It is that time of year when predictions are made about what 2018 has in store. Given the uncertainty of agriculture I thought I would turn to Carnac the Magnificent for his look into the misty future that awaits us. Some of you may remember Carnac, that great mystic and soothesayer from the east who made regular appearances on the Tonight Show when hosted by Johnny Carson. He would divine the answer to a question that was placed in a hermetically sealed envelope before opening the envelope and reading the question. Since the death of Carson, Carnac has fallen on hard times. So, he was more than willing to turn his powers to looking at the how certain agriculture would fare in 2018.
Answer: “Not a snowball’s chance in hell.” Question: What are the chances that the U.S. will pull out of NAFTA? Let’s face it, while the President is talking tough on trade, there is just too much at stake by all parties for this agreement to fall apart. While the trade deal is vital for agriculture, there are also dozens of other industries on the other side of both borders that would suffer if this deal goes down. There is plenty of things that can yet go wrong, but I agree with Carnac and feel we will see a new NAFTA deal in 2018. With Sonny Perdue and Ted McKinney exerting a good deal of influence in Washington, I feel trade deals will get done although they may look different than they have in the past. The key will be to make sure U.S. Farmers still have an opportunity to grow in any new deals.
Answer: “Stop farming naked.” Question: What will more and more farmers do in 2018? The term “farming naked” refers to the practice of using cover crops. This is a trend that has been growing in the Midwest and, in the past year, has become a far more organized and capitalized effort. More and more research is being done in the area of soil health, and industry best practice standards are being established. Weather and weed pressures have proven to some growers the benefits of using cover crops. While far from being mainstream, this movement within agriculture is becoming evolutionary and will continue to grow in 2018 and beyond.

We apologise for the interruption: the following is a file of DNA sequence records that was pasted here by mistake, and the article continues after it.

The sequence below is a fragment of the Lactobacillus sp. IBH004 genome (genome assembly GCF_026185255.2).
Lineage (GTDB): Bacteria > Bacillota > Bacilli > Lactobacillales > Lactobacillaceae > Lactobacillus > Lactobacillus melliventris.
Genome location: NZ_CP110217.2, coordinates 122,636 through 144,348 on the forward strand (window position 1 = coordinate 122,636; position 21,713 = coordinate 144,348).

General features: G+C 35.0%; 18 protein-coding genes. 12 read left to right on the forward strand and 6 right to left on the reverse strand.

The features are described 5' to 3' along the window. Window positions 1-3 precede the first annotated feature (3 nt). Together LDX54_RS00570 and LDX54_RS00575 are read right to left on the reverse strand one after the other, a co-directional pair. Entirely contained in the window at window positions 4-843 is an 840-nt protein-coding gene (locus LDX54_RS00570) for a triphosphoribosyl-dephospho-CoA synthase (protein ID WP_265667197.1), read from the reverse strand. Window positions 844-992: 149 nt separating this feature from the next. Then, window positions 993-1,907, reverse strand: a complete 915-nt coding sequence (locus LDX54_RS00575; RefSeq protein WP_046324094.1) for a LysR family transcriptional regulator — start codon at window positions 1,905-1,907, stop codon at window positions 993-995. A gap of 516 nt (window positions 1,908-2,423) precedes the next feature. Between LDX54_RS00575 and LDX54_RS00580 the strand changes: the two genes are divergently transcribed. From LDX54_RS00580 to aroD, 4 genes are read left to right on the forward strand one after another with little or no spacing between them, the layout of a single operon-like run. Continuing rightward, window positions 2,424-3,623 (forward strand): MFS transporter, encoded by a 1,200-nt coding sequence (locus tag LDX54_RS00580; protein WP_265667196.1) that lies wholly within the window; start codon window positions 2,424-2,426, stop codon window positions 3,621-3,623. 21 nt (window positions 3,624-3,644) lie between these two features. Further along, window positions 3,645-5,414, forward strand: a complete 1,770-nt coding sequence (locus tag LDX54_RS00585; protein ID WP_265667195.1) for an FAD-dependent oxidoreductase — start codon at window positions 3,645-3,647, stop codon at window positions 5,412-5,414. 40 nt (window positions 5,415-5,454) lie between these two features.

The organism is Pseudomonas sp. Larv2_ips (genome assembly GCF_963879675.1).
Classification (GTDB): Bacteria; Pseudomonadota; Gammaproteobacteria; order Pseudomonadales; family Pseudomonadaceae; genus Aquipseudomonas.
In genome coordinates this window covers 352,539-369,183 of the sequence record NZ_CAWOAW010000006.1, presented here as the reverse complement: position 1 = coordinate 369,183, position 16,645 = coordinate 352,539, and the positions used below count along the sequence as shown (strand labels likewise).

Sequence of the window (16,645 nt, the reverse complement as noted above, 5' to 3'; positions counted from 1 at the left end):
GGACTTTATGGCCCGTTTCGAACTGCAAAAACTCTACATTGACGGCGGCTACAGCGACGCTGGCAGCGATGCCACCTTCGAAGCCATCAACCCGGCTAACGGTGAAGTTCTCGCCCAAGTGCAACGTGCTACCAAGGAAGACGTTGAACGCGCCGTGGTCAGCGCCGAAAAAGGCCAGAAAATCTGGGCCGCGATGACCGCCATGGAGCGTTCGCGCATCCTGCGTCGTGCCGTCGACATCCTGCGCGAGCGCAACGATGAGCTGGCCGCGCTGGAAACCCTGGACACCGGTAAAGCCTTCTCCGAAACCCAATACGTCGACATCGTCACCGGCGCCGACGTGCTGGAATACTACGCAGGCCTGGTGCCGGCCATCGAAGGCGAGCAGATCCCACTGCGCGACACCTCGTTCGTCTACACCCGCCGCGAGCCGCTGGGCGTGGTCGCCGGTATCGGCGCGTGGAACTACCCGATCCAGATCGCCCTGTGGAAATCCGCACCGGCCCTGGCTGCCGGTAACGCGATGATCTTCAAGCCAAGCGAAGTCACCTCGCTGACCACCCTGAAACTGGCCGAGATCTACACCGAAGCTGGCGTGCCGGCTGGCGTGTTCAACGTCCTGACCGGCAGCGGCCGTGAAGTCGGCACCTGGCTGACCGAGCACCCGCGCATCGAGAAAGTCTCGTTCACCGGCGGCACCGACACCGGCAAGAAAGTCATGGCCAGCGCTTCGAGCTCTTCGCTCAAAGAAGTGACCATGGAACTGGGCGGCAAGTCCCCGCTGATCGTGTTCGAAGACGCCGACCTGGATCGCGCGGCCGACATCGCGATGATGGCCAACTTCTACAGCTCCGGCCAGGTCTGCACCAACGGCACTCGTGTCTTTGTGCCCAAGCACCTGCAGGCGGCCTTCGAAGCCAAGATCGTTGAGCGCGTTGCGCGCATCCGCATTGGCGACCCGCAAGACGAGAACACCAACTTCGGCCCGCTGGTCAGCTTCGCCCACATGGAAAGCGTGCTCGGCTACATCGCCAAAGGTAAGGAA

Answer: “You may kiss the bride.” Question: Will the Bayer/Monsanto merger be approved? With President Trump in the oval office, it is unlikely the U.S. government will make any moves to block this mega-merger. It is also unlikely that the EU will block the corporate nuptials, especially with Bayer having home court advantage being a German company. Before the wedding, however, both parties may be forced to visit the hairdresser and have some of their small divisions lopped off. Long term, this will be a good deal for stockholders; if it will be good for agriculture remains to be seen. What greed has brought together, let no one break asunder.
Answer: “No more GMO.” Question: What are more and more growers telling their seed salesmen? While consumers are slowly coming to terms with GMOs in their food, a small but increasing number of farmers are saying “no thanks” to high-priced, biotech seeds. For most, this is not a philosophical choice but an economic one. With profit margins in the red for the 4th and 5th year, some producers are simply saying they can’t afford all that protection. In 2017 and again in 2018, seed companies are reporting an increase in orders for non-GMO seeds. With corn prices continuing to stay under $4, some farmers are going to look for less expensive and technology-based ways to deal with weeds and insects.
Answer: “Miley Cyrus.” Question: What vegetarian celebrity will be caught eating bacon in 2018? Carnac sees Cyrus, who exposed the world to twerking, caught eating bacon by paparazzi. Other scandals foreseen in the new year include: Wayne Pacelle, head of HSUS, seen kicking a dog after it urinates on his $400 suit and anti-biotech singer Neil Young being exposed for secretly owning a large portfolio of Monsanto stock.
Well, there you have it, a look into future by the legendary Carnac the Magnificent. We will check back with him in a year to see how he did. One thing that I can say for sure, there will be plenty of things to write about in the coming year — so stay tuned.
By Gary Truitt